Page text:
Debra Whittam is a licensed, practicing mental health therapist in Pittsburgh, Pennsylvania, who specializes in addiction, anxiety and depression, grief and loss. Whittam is passionate about her work in all areas of her specialties, especially addiction. Working in a detox unit for over three years before beginning her own private practice, Whittam realized, while counseling patients in the life and death arena of the detox unit, how much the loss of a beloved through death or a relationship impacted those struggling with addiction.
In this memoir, Whittam skillfully infuses her memories, stories and professional insights to remind us that the most important relationship we will ever have is with ourselves. She splits her time between Pittsburgh, Pennsylvania, the Adirondack Mountains in upstate New York and Paris, France. Am I Going To Be Okay? Weathering the Storms of Mental Illness, Addiction and Grief is her first book.
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About the Book:
Am I Going To Be Okay? is an American story with a universal message. Ms. Whittam traces her history in the form of stories about her all too human, and sometimes unhinged family; she throws a rope to the little girl living there, and in adulthood, is able to pull her out to safety, bit by bit.
Her history is peopled with folks from a different time, a time before therapy was acceptable, 12 steps unimaginable and harsh words, backhands and even harsher silences can be spun to appear almost normal. She writes of a mother who would not or could not initiate love nor give it without condition, and a father, damn near heroic at times, abusive at others, a survivor with his head down and his sleeves rolled up.
Ms. Whittam approaches her past with the clear-eyed tough but sensitive objectivity necessary to untangle the shame from the source. She speaks of the people that affected her life so deeply with an understanding of their time and place in American culture; a family not far removed from immigrant roots when men carried their own water, emoted misplaced anger, and with fresh socks and food found on the trail, were confident, unflinching and at that same time tragical- ly failing to the little ones they ignored.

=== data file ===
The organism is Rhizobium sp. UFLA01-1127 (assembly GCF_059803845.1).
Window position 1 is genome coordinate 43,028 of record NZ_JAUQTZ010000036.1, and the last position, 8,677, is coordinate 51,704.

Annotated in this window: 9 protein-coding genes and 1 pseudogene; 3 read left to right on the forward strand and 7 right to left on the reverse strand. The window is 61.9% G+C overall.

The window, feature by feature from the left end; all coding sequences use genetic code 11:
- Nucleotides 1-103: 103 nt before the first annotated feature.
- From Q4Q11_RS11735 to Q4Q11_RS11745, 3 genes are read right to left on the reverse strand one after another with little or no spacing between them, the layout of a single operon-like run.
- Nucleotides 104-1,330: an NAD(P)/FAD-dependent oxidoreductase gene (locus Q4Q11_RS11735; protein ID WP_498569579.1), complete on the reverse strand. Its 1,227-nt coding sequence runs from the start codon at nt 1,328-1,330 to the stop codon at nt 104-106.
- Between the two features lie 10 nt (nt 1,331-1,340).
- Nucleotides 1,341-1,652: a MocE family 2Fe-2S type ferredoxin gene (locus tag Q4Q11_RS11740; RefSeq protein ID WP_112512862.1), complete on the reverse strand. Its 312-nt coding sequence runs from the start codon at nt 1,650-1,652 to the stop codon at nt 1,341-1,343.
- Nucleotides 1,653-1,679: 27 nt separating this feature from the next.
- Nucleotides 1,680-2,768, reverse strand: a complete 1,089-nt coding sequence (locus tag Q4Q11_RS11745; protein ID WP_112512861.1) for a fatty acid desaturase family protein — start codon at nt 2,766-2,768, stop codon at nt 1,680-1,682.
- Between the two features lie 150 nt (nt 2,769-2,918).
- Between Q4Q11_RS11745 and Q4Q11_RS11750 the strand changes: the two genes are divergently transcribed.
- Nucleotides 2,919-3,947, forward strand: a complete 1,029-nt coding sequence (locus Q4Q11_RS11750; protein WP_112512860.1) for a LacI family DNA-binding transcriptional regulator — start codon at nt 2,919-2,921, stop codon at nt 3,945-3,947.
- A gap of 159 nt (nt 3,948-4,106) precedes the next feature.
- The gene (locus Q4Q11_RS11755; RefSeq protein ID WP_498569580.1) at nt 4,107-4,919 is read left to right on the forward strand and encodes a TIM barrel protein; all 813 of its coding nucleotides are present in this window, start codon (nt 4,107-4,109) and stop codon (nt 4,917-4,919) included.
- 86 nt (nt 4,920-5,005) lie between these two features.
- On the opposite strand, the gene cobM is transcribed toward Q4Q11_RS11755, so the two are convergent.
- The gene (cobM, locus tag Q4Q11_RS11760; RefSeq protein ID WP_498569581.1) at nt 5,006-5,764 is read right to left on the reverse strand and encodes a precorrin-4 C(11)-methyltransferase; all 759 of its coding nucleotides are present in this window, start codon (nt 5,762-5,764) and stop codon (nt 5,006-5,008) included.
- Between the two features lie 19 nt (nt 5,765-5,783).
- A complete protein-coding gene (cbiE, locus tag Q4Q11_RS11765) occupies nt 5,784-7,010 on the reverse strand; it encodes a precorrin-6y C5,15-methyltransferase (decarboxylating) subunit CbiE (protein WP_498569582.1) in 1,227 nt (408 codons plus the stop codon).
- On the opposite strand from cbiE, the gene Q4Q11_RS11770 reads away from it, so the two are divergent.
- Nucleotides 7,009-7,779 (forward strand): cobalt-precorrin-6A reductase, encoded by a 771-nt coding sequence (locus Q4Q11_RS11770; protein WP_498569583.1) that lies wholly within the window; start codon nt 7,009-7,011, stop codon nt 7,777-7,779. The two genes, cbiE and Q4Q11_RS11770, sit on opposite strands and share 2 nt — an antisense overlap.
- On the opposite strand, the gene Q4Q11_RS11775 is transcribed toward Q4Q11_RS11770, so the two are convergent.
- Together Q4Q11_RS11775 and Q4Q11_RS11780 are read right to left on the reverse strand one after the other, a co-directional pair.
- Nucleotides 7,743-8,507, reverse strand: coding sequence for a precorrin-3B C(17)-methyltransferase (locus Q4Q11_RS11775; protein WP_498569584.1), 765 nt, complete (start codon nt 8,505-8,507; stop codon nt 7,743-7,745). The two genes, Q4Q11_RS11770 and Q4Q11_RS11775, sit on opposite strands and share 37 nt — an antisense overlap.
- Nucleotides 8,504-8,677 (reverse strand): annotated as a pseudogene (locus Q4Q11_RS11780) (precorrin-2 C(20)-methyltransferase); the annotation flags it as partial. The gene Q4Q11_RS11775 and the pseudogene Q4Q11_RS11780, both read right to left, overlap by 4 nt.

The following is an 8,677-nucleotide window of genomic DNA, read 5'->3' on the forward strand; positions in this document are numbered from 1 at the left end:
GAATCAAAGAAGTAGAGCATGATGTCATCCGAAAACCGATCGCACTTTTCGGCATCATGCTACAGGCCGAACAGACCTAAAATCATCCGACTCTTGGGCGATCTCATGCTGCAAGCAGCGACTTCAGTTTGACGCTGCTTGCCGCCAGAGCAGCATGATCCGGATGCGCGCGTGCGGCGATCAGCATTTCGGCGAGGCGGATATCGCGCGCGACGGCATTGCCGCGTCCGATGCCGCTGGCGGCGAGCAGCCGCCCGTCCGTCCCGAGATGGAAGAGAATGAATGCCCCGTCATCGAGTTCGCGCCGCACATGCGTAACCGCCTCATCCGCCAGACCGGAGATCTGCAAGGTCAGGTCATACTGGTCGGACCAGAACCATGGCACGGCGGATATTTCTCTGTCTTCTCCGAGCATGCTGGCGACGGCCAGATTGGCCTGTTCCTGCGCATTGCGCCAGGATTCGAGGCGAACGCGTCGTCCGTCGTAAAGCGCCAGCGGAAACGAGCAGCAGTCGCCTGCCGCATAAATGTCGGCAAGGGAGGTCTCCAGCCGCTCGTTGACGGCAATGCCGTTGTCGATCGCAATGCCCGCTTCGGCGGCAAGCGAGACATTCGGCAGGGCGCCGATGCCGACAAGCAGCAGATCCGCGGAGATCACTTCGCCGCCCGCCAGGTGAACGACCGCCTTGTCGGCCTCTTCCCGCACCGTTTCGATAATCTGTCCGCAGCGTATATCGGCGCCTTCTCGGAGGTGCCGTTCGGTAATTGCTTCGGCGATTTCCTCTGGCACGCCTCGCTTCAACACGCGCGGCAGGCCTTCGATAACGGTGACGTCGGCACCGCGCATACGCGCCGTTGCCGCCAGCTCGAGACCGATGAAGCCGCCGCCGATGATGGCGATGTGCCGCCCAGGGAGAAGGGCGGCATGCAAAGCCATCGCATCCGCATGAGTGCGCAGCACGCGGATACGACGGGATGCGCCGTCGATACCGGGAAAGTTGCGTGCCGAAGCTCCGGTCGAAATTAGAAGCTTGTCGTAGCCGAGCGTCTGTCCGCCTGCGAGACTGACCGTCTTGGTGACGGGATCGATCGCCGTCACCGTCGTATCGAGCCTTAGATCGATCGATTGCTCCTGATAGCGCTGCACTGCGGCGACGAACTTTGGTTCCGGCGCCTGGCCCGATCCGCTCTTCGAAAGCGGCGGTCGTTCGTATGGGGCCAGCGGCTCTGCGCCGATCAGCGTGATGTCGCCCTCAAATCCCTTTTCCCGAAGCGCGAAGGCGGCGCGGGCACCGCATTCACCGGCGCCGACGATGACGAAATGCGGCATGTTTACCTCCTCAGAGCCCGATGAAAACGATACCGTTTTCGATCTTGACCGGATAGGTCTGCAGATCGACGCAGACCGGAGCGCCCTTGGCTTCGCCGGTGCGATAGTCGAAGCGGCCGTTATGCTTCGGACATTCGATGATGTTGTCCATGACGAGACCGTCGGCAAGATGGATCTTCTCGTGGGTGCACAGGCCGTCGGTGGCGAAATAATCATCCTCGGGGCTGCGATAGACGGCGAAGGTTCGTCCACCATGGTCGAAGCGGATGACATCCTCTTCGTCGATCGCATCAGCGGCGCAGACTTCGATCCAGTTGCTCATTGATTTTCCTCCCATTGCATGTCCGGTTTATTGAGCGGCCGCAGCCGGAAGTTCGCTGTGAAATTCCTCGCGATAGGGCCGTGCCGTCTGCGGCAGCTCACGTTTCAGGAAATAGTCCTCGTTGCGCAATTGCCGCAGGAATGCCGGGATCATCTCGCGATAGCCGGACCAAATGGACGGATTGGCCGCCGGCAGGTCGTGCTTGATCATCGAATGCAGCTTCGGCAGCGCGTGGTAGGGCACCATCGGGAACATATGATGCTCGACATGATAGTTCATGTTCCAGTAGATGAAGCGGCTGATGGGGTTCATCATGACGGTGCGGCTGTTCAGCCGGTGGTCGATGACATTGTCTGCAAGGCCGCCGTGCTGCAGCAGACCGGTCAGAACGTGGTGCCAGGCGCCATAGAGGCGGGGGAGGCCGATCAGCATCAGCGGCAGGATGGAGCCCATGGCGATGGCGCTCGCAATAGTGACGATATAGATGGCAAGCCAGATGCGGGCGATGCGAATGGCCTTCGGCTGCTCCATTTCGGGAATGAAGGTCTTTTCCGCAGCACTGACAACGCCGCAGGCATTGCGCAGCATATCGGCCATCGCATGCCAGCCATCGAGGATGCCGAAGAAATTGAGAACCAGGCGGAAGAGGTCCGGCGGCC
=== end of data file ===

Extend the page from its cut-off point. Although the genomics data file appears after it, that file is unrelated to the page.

Like many of us, details notwithstanding, Whittam responded by numbing, running and gunning. Alcohol gave her hope, soothed a crushed soul for a time and wrecked her on a train, until finally she had the courage to accept it wasn’t working for her anymore. It was time to stop drinking and take inventory and accountability. It was time to accept, forgive and move forward. She healed where she was broken.
It is in the telling of this story that Whittam teaches us the difference between just surviving and surviving well, the importance of shared introspection and a careful eye on the wake we leave behind in our actions. Her story is a guide to surviving abuse and addiction. It is also about witnessing and dealing with the shrinking faculties of aging parents in the unavoidable circle of life. Finally, she offers a realistic sense of hope, forgiveness and a life we can shake hands with.
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- Am I Going To Be Okay? Weathering the Storms of Mental Illness, Addiction and Grief is available at Amazon.
- Pick up your copy at Barnes & Noble.
- Discuss this book at PUYB Virtual Book Club at Goodreads.
Thanks for this interview, Debra. Can we begin by having you tell us about yourself from a writer’s standpoint?
Sure, from a writer’s standpoint I’m a novice, a newbie. I’m still trying to get use to the idea that anything I’ve written has been published! It’s as though the part of me that went to writing workshops and wrote for three years, edited with Judi Moreo for four months, and now has a well received published book is not sitting in the same skin I am. I’ve loved writing since I could hold a pencil and scribble on paper. Now as an author, being called a writer and put into that honorable grouping of creative artists hasn’t sunk in yet.
When not writing, what do you like to do for relaxation and/or fun?
I love to travel. I’ve always had a bag packed just in case there was someplace to go! My passport burns a hole wherever I’ve tossed it eager to be used for another adventure.
Congratulations on your new book! Can you give us the very first page of your book so that we can get a glimpse inside?
The Driving Lesson